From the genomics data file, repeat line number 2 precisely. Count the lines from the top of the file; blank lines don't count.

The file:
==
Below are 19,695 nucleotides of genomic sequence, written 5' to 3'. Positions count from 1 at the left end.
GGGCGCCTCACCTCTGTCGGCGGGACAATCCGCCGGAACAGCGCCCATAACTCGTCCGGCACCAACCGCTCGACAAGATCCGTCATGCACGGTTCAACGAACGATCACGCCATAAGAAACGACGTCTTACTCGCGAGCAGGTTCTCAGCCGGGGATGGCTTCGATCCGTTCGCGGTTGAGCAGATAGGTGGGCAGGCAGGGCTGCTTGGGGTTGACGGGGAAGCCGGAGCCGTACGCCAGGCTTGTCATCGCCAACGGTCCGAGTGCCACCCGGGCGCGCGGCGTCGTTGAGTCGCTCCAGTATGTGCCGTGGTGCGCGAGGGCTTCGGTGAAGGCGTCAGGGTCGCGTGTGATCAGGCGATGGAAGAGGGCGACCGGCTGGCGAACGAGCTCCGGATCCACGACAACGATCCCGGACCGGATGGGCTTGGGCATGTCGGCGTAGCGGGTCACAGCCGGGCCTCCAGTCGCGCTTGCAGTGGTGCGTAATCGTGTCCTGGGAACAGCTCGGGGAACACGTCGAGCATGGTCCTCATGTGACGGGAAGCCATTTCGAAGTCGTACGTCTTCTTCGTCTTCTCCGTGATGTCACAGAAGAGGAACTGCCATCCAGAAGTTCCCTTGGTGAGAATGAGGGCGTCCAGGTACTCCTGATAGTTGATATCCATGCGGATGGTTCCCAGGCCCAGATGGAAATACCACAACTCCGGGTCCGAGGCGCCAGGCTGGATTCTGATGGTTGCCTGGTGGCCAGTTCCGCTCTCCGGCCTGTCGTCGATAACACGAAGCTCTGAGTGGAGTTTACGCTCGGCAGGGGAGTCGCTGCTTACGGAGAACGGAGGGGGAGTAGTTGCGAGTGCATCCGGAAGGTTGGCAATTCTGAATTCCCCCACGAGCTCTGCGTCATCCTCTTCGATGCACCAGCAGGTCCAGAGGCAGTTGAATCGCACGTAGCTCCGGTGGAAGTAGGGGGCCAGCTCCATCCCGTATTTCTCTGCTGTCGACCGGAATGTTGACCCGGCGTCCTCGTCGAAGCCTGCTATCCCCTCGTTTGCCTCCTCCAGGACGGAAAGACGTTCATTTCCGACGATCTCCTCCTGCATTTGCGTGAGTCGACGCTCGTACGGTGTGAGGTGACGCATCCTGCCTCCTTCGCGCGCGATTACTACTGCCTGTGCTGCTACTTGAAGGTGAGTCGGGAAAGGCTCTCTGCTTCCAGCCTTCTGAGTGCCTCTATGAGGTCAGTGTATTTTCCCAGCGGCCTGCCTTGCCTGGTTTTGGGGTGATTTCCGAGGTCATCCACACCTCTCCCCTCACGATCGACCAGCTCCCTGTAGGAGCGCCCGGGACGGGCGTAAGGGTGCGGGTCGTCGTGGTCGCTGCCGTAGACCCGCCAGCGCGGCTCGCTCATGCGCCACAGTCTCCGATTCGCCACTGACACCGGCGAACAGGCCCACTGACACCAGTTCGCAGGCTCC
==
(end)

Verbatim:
GGGCGCCTCACCTCTGTCGGCGGGACAATCCGCCGGAACAGCGCCCATAACTCGTCCGGCACCAACCGCTCGACAAGATCCGTCATGCACGGTTCAACGAACGATCACGCCATAAGAAACGACGTCTTACTCGCGAGCAGGTTCTCAGCCGGGGATGGCTTCGATCCGTTCGCGGTTGAGCAGATAGGTGGGCAGGCAGGGCTGCTTGGGGTTGACGGGGAAGCCGGAGCCGTACGCCAGGCTTGTCATCGCCAACGGTCCGAGTGCCACCCGGGCGCGCGGCGTCGTTGAGTCGCTCCAGTATGTGCCGTGGTGCGCGAGGGCTTCGGTGAAGGCGTCAGGGTCGCGTGTGATCAGGCGATGGAAGAGGGCGACCGGCTGGCGAACGAGCTCCGGATCCACGACAACGATCCCGGACCGGATGGGCTTGGGCATGTCGGCGTAGCGGGTCACAGCCGGGCCTCCAGTCGCGCTTGCAGTGGTGCGTAATCGTGTCCTGGGAACAGCTCGGGGAACACGTCGAGCATGGTCCTCATGTGACGGGAAGCCATTTCGAAGTCGTACGTCTTCTTCGTCTTCTCCGTGATGTCACAGAAGAGGAACTGCCATCCAGAAGTTCCCTTGGTGAGAATGAGGGCGTCCAGGTACTCCTGATAGTTGATATCCATGCGGATGGTTCCCAGGCCCAGATGGAAATACCACAACTCCGGGTCCGAGGCGCCAGGCTGGATTCTGATGGTTGCCTGGTGGCCAGTTCCGCTCTCCGGCCTGTCGTCGATAACACGAAGCTCTGAGTGGAGTTTACGCTCGGCAGGGGAGTCGCTGCTTACGGAGAACGGAGGGGGAGTAGTTGCGAGTGCATCCGGAAGGTTGGCAATTCTGAATTCCCCCACGAGCTCTGCGTCATCCTCTTCGATGCACCAGCAGGTCCAGAGGCAGTTGAATCGCACGTAGCTCCGGTGGAAGTAGGGGGCCAGCTCCATCCCGTATTTCTCTGCTGTCGACCGGAATGTTGACCCGGCGTCCTCGTCGAAGCCTGCTATCCCCTCGTTTGCCTCCTCCAGGACGGAAAGACGTTCATTTCCGACGATCTCCTCCTGCATTTGCGTGAGTCGACGCTCGTACGGTGTGAGGTGACGCATCCTGCCTCCTTCGCGCGCGATTACTACTGCCTGTGCTGCTACTTGAAGGTGAGTCGGGAAAGGCTCTCTGCTTCCAGCCTTCTGAGTGCCTCTATGAGGTCAGTGTATTTTCCCAGCGGCCTGCCTTGCCTGGTTTTGGGGTGATTTCCGAGGTCATCCACACCTCTCCCCTCACGATCGACCAGCTCCCTGTAGGAGCGCCCGGGACGGGCGTAAGGGTGCGGGTCGTCGTGGTCGCTGCCGTAGACCCGCCAGCGCGGCTCGCTCATGCGCCACAGTCTCCGATTCGCCACTGACACCGGCGAACAGGCCCACTGACACCAGTTCGCAGGCTCC